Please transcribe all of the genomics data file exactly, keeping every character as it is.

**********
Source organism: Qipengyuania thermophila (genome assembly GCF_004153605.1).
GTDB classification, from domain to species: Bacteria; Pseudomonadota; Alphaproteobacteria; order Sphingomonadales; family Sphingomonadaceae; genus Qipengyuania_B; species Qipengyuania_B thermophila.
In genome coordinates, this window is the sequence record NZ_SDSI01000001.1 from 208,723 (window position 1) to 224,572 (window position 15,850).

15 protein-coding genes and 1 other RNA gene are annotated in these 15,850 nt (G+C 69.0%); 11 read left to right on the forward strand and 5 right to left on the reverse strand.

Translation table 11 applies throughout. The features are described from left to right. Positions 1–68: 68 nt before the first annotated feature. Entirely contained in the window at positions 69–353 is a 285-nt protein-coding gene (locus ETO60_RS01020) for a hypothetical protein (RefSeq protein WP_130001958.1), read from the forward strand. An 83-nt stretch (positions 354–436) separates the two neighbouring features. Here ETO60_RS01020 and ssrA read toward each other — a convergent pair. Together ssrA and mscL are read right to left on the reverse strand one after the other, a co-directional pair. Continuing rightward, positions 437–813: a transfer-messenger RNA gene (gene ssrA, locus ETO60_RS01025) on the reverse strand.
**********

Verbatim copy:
Source organism: Qipengyuania thermophila (genome assembly GCF_004153605.1).
GTDB classification, from domain to species: Bacteria; Pseudomonadota; Alphaproteobacteria; order Sphingomonadales; family Sphingomonadaceae; genus Qipengyuania_B; species Qipengyuania_B thermophila.
In genome coordinates, this window is the sequence record NZ_SDSI01000001.1 from 208,723 (window position 1) to 224,572 (window position 15,850).

15 protein-coding genes and 1 other RNA gene are annotated in these 15,850 nt (G+C 69.0%); 11 read left to right on the forward strand and 5 right to left on the reverse strand.

Translation table 11 applies throughout. The features are described from left to right. Positions 1–68: 68 nt before the first annotated feature. Entirely contained in the window at positions 69–353 is a 285-nt protein-coding gene (locus ETO60_RS01020) for a hypothetical protein (RefSeq protein WP_130001958.1), read from the forward strand. An 83-nt stretch (positions 354–436) separates the two neighbouring features. Here ETO60_RS01020 and ssrA read toward each other — a convergent pair. Together ssrA and mscL are read right to left on the reverse strand one after the other, a co-directional pair. Continuing rightward, positions 437–813: a transfer-messenger RNA gene (gene ssrA, locus ETO60_RS01025) on the reverse strand.